Stocks turn higher in rocky trade
U.S. markets get a boost from economic news and better-than-expected earnings reports, despite credit concerns.
NEW YORK (CNNMoney.com) -- Stocks bounced into the black Wednesday morning after dual economic reports showed a dip in inflation and a surprise increase in pending home sales.
The tech-heavy Nasdaq composite index (down 11.39 to 2,534.88, Charts) gained 0.1 percent.
All three major gauges opened lower on the heels of a stock sellloff Tuesday after American Home Mortgage Investment Corp. (up $0.06 to $1.10, Charts) said that lenders had cut off its access to credit and that it may have to liquidate its assets. The mortgage provider also said it wouldn't be able to fund $450 million to $500 million of loans.
A third Bear Stearns (down $0.13 to $121.09, Charts, Fortune 500) hedge fund that is reportedly in jeopardy also added to jitters. The Wall Street Journal reported Tuesday night that a Bear Stearns fund with about $900 million in mortgage investments is refusing to return investors' money. Shares of the investment bank opened lower.
But stocks turned higher after the Institute for Supply Management reported that nationwide manufacturing activity fell to 53.8. Economists expected the closely watched index to slip to 55.5 for July from 56 in June. But any reading above 50 is a sign of growth in that sector.
And, the National Association of Realtors' pending home sales index jumped 5 percent to 102.4 in June. Economists surveyed by Briefing.com had forecast the index would another slip 0.6 percent after a revised 3.7 percent drop in the May report.
In other corporate news, Rupert Murdoch finally won his battle for the publisher of the Wall Street Journal. Dow Jones (up $0.76 to $58.14, Charts) agreed to be taken over by News Corp. (up $0.15 to $21.27, Charts) for $5.6 billion.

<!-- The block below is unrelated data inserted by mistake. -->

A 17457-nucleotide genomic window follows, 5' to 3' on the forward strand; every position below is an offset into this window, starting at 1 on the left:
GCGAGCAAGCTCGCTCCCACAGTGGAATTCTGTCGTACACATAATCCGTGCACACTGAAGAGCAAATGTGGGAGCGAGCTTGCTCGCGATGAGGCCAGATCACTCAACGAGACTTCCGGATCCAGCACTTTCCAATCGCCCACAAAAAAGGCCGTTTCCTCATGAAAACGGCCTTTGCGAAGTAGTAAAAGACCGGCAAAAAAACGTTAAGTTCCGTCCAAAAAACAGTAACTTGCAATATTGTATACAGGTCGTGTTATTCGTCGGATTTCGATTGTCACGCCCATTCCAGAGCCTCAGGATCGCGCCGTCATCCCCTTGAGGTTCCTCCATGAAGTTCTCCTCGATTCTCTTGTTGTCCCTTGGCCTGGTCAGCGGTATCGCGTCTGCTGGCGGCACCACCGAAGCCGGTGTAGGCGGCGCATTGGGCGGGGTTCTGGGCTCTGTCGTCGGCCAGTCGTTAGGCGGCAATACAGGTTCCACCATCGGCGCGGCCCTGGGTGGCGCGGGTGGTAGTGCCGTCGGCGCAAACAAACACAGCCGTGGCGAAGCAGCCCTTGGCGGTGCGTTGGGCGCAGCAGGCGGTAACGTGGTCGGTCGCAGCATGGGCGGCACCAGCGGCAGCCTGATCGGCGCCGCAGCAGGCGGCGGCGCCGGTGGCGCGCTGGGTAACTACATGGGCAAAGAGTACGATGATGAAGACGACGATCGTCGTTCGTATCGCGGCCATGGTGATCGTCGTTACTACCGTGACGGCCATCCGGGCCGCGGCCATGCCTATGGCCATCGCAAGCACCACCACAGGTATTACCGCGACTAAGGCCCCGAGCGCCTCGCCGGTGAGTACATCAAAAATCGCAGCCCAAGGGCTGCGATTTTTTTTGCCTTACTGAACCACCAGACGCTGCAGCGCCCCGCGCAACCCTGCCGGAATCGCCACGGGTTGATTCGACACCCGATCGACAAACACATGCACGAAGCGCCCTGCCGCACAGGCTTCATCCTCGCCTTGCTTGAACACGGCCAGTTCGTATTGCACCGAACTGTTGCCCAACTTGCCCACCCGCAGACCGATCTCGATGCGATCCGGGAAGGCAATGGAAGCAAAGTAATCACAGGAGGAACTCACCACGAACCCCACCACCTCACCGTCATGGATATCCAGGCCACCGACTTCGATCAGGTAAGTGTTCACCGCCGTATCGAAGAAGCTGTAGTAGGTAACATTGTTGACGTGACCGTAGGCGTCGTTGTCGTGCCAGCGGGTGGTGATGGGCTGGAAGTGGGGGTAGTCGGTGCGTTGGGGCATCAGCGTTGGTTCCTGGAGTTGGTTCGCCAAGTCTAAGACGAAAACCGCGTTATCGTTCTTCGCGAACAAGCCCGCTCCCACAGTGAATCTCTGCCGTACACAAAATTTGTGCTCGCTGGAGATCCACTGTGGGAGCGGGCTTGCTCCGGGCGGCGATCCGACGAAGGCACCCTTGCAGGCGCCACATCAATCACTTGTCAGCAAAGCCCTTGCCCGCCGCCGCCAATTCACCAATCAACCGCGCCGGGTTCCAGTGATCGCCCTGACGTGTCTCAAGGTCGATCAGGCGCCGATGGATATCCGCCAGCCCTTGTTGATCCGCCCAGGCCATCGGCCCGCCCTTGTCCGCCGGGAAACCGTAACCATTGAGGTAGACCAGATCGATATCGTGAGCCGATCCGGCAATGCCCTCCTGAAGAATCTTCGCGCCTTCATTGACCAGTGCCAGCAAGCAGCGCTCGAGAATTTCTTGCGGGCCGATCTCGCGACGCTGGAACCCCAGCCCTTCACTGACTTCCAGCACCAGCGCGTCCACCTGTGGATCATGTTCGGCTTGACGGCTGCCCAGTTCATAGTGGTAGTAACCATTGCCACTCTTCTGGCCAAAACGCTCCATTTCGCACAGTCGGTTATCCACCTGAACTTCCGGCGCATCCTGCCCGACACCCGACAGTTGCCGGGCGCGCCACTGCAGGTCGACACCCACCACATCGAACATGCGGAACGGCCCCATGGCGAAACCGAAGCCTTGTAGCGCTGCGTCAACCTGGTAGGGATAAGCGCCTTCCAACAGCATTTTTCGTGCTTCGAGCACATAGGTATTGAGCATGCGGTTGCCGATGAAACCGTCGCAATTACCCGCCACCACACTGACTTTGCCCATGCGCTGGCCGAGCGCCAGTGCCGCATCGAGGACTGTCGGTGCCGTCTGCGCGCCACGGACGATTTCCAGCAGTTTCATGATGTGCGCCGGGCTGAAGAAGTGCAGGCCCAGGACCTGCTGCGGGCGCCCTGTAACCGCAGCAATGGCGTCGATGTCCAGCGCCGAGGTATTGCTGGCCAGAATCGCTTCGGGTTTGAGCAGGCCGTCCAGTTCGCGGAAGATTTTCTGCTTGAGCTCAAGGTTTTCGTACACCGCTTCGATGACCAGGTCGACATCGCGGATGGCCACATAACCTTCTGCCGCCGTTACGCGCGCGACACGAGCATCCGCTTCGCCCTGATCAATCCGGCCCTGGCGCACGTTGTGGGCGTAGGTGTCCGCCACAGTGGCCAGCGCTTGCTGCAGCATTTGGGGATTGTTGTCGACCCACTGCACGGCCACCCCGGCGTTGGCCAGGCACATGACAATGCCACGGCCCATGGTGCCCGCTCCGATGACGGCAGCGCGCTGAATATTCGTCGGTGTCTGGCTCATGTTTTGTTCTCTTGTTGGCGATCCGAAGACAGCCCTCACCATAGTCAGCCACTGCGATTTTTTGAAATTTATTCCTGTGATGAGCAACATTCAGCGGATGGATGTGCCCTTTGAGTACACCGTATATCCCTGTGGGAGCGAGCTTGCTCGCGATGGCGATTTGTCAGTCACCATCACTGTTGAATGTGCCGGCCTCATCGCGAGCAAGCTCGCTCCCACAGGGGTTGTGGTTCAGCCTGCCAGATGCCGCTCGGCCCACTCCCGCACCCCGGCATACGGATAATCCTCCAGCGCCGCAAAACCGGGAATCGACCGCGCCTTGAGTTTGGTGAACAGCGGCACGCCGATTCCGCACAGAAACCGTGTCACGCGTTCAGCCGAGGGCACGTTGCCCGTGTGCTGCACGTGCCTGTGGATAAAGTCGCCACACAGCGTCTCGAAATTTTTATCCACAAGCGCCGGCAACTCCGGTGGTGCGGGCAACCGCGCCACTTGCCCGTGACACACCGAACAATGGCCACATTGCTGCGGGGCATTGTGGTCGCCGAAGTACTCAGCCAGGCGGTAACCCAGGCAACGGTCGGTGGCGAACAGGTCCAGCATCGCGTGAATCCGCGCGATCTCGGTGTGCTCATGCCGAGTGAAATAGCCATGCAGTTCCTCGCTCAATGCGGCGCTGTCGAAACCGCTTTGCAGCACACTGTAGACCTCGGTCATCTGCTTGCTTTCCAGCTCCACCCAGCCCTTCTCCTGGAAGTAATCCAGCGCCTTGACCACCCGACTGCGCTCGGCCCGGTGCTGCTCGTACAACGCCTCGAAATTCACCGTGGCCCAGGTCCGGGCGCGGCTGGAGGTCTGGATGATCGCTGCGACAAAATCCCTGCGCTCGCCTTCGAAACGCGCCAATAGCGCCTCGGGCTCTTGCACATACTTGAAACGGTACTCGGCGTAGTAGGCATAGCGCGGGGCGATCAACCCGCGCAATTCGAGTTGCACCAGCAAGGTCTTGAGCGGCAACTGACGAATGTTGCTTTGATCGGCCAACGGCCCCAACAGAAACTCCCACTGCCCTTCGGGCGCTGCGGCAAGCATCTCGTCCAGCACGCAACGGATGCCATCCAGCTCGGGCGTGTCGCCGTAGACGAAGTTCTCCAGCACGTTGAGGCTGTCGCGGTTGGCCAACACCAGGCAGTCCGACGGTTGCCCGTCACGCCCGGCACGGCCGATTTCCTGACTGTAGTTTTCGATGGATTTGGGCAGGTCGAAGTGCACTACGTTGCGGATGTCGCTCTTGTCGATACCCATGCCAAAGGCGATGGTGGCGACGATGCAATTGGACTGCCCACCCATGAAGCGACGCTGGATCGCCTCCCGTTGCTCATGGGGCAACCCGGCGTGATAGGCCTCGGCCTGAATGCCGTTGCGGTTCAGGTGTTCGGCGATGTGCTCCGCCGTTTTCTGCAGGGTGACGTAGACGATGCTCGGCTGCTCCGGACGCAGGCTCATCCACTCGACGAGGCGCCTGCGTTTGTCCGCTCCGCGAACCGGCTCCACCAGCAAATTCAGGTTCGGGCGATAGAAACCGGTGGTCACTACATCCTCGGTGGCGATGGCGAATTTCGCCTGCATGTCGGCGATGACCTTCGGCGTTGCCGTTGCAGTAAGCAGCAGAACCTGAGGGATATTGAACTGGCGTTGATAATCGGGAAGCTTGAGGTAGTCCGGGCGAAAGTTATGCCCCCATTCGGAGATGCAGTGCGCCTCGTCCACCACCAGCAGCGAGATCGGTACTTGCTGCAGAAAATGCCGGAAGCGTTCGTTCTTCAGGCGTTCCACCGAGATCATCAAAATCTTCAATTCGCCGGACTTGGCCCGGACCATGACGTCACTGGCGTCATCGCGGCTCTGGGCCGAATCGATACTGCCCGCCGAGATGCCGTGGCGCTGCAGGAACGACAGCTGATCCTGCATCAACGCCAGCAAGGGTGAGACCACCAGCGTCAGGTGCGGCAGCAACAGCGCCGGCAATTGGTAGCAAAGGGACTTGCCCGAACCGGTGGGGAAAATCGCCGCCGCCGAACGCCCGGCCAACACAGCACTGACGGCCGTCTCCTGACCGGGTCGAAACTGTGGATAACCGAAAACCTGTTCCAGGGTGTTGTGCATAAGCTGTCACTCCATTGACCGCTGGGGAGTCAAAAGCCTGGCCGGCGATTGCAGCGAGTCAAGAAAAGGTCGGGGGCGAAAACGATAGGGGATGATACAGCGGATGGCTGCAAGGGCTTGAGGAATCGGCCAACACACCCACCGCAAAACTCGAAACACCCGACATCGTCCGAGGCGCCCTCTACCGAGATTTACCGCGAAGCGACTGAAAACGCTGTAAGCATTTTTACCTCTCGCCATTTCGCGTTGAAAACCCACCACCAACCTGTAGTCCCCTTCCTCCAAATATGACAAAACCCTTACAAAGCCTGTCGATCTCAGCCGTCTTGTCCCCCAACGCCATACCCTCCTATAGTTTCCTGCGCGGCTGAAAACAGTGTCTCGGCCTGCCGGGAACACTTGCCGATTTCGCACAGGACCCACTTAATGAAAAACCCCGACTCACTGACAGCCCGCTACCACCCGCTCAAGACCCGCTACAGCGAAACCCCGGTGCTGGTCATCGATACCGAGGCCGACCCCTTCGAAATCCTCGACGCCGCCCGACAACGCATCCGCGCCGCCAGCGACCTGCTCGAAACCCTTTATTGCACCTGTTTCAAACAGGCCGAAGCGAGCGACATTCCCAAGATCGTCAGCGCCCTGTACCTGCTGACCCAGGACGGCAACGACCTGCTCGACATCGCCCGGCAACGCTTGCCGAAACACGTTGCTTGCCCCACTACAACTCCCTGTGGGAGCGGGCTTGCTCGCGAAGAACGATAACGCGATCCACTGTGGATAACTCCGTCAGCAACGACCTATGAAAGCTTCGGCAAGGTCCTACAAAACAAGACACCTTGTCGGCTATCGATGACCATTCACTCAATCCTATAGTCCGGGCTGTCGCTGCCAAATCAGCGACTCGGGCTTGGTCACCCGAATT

Time Warner (down $1.59 to $36.63, Charts), which owns CNNMoney.com, reported second-quarter earnings that topped analysts' estimates and said it has authorized an additional $5 billion stock repurchase.
Shares of Qwest Communications (down $0.23 to $8.30, Charts, Fortune 500) also fell 3.5 percent after the telecommunications carrier said second-quarter profit rose, but came in short of expectations.
U.S. auto sales are on tap for later in the session, with sales tracker Edmunds.com forecasting an 8 percent drop in industrywide sales, with General Motors (up $0.06 to $32.46, Charts, Fortune 500) and Ford (down $0.06 to $8.45, Charts, Fortune 500) both expected to post far larger declines. This could be the first month on record that domestic brands fall below 50 percent of overall U.S. sales.
Treasury prices turned lower. The yield on the benchmark 10-year note rose to 4.76 percent from 4.74 percent late Tuesday. Bond prices and yields move in opposite directions.
Oil prices eased ahead of the the government's weekly report on crude inventories, due at 10:30 a.m. ET, after setting a record close Tuesday. U.S. light crude for September delivery lost 39 cents to $77.82 a barrel in electronic trading.
The dollar gained against the euro and was little changed versus the yen.